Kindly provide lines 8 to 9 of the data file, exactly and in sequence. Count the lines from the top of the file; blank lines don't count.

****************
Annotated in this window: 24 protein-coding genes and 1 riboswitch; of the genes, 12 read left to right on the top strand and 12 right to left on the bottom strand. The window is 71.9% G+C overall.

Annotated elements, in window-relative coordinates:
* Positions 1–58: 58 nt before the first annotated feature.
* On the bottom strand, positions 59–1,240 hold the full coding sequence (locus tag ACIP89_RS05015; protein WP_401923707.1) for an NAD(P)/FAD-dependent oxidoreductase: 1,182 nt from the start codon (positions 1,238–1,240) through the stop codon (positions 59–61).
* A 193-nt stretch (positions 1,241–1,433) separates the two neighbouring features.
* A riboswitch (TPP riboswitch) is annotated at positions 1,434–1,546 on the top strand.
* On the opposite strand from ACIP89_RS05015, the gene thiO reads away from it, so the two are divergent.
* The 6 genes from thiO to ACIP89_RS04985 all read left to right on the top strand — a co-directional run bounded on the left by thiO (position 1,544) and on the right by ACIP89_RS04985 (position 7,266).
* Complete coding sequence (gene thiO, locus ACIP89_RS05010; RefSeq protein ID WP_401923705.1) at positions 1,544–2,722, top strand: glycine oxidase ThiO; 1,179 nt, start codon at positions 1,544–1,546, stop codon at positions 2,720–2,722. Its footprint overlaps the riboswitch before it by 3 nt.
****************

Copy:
* The 6 genes from thiO to ACIP89_RS04985 all read left to right on the top strand — a co-directional run bounded on the left by thiO (position 1,544) and on the right by ACIP89_RS04985 (position 7,266).
* Complete coding sequence (gene thiO, locus ACIP89_RS05010; RefSeq protein ID WP_401923705.1) at positions 1,544–2,722, top strand: glycine oxidase ThiO; 1,179 nt, start codon at positions 1,544–1,546, stop codon at positions 2,720–2,722. Its footprint overlaps the riboswitch before it by 3 nt.